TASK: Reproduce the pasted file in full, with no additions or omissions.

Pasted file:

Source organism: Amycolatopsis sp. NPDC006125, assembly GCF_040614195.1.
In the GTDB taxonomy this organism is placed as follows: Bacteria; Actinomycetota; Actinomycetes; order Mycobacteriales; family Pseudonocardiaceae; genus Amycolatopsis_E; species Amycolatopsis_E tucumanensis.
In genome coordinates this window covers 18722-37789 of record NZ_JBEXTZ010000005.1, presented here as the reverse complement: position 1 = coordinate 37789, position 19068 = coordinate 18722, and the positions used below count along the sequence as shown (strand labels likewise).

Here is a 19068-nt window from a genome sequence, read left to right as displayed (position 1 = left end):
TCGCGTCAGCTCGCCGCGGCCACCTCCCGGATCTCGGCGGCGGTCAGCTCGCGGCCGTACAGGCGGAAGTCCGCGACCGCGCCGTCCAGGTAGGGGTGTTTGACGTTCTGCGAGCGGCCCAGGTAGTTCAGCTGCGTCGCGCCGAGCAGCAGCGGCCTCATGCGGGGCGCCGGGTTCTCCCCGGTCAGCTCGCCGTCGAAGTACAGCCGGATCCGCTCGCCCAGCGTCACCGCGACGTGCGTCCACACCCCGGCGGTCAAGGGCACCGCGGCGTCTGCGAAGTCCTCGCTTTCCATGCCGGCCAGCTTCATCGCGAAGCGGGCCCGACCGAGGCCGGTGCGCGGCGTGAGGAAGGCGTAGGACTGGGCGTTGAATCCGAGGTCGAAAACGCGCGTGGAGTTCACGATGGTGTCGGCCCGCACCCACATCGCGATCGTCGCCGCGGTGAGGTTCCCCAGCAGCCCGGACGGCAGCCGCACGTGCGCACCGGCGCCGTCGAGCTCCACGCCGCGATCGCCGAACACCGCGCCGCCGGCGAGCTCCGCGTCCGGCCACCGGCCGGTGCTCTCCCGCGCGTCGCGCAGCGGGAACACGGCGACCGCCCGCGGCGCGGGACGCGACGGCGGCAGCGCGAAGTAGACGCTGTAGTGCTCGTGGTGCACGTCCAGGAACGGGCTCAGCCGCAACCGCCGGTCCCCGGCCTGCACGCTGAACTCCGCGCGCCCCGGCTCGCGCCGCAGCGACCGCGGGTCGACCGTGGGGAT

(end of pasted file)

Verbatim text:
Source organism: Amycolatopsis sp. NPDC006125, assembly GCF_040614195.1.
In the GTDB taxonomy this organism is placed as follows: Bacteria; Actinomycetota; Actinomycetes; order Mycobacteriales; family Pseudonocardiaceae; genus Amycolatopsis_E; species Amycolatopsis_E tucumanensis.
In genome coordinates this window covers 18722-37789 of record NZ_JBEXTZ010000005.1, presented here as the reverse complement: position 1 = coordinate 37789, position 19068 = coordinate 18722, and the positions used below count along the sequence as shown (strand labels likewise).

Here is a 19068-nt window from a genome sequence, read left to right as displayed (position 1 = left end):
TCGCGTCAGCTCGCCGCGGCCACCTCCCGGATCTCGGCGGCGGTCAGCTCGCGGCCGTACAGGCGGAAGTCCGCGACCGCGCCGTCCAGGTAGGGGTGTTTGACGTTCTGCGAGCGGCCCAGGTAGTTCAGCTGCGTCGCGCCGAGCAGCAGCGGCCTCATGCGGGGCGCCGGGTTCTCCCCGGTCAGCTCGCCGTCGAAGTACAGCCGGATCCGCTCGCCCAGCGTCACCGCGACGTGCGTCCACACCCCGGCGGTCAAGGGCACCGCGGCGTCTGCGAAGTCCTCGCTTTCCATGCCGGCCAGCTTCATCGCGAAGCGGGCCCGACCGAGGCCGGTGCGCGGCGTGAGGAAGGCGTAGGACTGGGCGTTGAATCCGAGGTCGAAAACGCGCGTGGAGTTCACGATGGTGTCGGCCCGCACCCACATCGCGATCGTCGCCGCGGTGAGGTTCCCCAGCAGCCCGGACGGCAGCCGCACGTGCGCACCGGCGCCGTCGAGCTCCACGCCGCGATCGCCGAACACCGCGCCGCCGGCGAGCTCCGCGTCCGGCCACCGGCCGGTGCTCTCCCGCGCGTCGCGCAGCGGGAACACGGCGACCGCCCGCGGCGCGGGACGCGACGGCGGCAGCGCGAAGTAGACGCTGTAGTGCTCGTGGTGCACGTCCAGGAACGGGCTCAGCCGCAACCGCCGGTCCCCGGCCTGCACGCTGAACTCCGCGCGCCCCGGCTCGCGCCGCAGCGACCGCGGGTCGACCGTGGGGAT